“Defiance is a necessary step in the life of an individual and in the life of a nation.”—John Patrick Shanley
“As thoughtful and probing as its predecessor, Defiance [is] filled with the provocative questions and bristling dialogue for which Mr. Shanley is known . . . as it wonders about its big, knotty subjects.”—Ben Brantley, The New York Times
Defiance is the “very rich and satisfying” (The Village Voice) second work in John Patrick Shanley’s trilogy that began with Doubt. The play is set in 1971 at Camp Lejeune, North Carolina, where Lt. Col. Morgan Littlefield and his reluctant protégé Capt. Lee King—a young African American officer—clash over issues of race and authority within the Marine Corps, even as the civil rights movement and Vietnam War divide the world outside. In this high-stakes struggle at the top of the ranks, witnessed by the base’s inquisitive Chaplain White and Littlefield’s irreproachable wife Margaret, Shanley has crafted another timely play exploring issues of power and morality within a hallowed institution.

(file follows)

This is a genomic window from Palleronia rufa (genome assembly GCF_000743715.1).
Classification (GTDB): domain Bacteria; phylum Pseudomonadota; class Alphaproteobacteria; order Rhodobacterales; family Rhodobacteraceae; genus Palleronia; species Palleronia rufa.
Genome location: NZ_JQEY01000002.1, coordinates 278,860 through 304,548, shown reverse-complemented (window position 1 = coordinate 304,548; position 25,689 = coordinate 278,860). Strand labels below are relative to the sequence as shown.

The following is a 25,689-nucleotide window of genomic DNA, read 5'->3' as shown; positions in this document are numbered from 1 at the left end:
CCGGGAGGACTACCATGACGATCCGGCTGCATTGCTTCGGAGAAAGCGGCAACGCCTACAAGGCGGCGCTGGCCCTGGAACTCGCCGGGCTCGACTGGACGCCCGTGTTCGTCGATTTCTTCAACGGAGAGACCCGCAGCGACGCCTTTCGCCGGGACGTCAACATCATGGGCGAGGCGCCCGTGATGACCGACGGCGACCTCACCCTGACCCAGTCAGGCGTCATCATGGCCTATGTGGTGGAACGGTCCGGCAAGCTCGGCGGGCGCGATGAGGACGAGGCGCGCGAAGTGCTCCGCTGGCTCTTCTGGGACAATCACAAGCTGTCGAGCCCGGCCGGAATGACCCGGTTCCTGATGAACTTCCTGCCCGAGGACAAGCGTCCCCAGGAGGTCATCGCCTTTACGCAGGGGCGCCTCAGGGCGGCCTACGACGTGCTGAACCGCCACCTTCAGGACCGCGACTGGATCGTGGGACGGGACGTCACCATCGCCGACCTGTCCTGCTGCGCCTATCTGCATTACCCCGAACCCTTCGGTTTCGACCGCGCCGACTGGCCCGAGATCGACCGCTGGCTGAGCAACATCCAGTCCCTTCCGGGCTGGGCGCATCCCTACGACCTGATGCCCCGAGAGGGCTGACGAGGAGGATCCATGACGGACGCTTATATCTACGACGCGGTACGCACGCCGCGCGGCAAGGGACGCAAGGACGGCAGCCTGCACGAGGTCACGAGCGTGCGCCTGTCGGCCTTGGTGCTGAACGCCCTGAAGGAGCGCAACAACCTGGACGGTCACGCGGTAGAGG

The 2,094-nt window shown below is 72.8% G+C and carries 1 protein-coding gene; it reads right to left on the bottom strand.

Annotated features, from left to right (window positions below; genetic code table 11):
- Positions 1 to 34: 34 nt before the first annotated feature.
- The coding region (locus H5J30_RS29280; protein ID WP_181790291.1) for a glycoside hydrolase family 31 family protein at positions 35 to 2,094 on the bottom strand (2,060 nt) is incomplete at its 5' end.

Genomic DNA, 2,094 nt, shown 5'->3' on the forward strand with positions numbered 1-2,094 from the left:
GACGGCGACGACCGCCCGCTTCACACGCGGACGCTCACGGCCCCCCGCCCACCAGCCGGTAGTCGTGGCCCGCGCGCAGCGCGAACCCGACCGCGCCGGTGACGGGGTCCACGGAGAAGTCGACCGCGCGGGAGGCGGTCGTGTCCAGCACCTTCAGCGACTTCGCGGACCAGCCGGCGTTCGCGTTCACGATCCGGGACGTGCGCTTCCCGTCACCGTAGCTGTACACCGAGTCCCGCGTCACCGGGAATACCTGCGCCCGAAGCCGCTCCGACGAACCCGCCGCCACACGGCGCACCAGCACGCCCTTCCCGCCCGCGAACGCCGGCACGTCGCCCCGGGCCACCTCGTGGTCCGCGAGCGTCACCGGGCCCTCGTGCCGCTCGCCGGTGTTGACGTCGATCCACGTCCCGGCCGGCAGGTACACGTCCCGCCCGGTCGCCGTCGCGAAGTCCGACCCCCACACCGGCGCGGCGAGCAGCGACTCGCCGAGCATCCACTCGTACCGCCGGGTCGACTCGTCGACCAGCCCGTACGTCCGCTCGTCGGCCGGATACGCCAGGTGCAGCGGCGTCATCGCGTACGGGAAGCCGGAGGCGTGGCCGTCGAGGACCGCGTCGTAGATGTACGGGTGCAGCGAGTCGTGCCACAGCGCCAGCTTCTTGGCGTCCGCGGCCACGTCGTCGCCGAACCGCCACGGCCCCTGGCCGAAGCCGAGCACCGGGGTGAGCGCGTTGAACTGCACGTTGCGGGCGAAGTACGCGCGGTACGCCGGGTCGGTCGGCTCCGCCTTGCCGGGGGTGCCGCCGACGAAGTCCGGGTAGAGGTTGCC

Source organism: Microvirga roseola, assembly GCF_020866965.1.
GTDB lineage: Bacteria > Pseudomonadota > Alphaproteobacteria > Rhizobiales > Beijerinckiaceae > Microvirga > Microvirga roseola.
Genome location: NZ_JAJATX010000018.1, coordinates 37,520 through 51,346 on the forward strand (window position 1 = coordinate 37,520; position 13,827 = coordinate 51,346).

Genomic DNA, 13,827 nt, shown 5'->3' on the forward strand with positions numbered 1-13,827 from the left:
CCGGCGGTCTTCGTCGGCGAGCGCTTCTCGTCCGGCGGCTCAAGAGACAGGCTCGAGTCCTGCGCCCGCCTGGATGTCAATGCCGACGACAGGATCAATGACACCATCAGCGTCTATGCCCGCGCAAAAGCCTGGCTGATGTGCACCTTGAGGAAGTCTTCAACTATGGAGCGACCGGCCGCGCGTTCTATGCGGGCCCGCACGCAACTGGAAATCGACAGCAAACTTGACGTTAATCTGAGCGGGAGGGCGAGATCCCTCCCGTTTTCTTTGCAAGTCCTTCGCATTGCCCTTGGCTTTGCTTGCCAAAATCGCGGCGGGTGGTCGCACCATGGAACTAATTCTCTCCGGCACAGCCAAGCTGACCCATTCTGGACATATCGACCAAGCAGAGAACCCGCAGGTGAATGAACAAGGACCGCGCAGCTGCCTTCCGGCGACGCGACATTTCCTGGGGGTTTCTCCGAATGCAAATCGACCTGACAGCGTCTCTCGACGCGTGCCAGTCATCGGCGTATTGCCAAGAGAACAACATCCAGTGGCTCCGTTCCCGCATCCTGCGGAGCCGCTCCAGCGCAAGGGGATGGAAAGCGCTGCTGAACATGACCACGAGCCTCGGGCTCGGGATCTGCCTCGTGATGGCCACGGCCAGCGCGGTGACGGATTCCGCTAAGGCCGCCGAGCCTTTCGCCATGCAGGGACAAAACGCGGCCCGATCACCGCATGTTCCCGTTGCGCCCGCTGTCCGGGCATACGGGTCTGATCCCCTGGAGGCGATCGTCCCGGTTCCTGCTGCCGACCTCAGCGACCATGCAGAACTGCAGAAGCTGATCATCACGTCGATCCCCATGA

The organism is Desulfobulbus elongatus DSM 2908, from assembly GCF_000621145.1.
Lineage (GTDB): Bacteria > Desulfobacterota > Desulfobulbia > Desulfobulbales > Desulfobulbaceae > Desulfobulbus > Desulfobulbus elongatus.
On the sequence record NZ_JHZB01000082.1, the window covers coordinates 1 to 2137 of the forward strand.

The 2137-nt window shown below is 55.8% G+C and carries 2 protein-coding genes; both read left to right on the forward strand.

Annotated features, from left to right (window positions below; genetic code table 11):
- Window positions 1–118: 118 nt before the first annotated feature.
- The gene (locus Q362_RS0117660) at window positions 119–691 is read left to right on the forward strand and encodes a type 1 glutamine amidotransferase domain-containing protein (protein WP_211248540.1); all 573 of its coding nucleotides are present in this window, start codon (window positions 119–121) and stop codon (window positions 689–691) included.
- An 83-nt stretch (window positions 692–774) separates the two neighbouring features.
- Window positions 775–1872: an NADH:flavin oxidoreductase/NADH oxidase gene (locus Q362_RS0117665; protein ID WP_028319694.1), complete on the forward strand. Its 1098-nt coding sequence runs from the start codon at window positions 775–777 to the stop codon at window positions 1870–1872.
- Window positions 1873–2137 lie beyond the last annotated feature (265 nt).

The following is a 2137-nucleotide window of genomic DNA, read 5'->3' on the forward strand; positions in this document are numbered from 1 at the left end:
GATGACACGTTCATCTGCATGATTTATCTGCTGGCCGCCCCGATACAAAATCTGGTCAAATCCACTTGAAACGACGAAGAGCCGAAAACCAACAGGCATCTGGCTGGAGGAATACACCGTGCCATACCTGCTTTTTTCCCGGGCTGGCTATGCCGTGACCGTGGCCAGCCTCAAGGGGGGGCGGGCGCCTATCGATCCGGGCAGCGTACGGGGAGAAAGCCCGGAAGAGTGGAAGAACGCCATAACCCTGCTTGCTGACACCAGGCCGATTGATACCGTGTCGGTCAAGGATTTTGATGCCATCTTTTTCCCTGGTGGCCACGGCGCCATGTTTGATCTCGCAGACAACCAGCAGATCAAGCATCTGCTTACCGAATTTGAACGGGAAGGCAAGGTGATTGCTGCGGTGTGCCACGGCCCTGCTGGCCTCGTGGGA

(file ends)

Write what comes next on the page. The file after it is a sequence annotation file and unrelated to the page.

John Patrick Shanley’s Doubt won the 2005 Pulitzer Prize for Drama and the Tony Award for Best Play, and was chosen as best play of the year by over ten news-papers and magazines. His other plays include Danny and the Deep Blue Sea, Four Dogs and a Bone, Psychopathia Sexualis, and Savage Limbo. He has written extensively for TV and film, including Moonstruck, for which he won an Academy Award for best screenplay.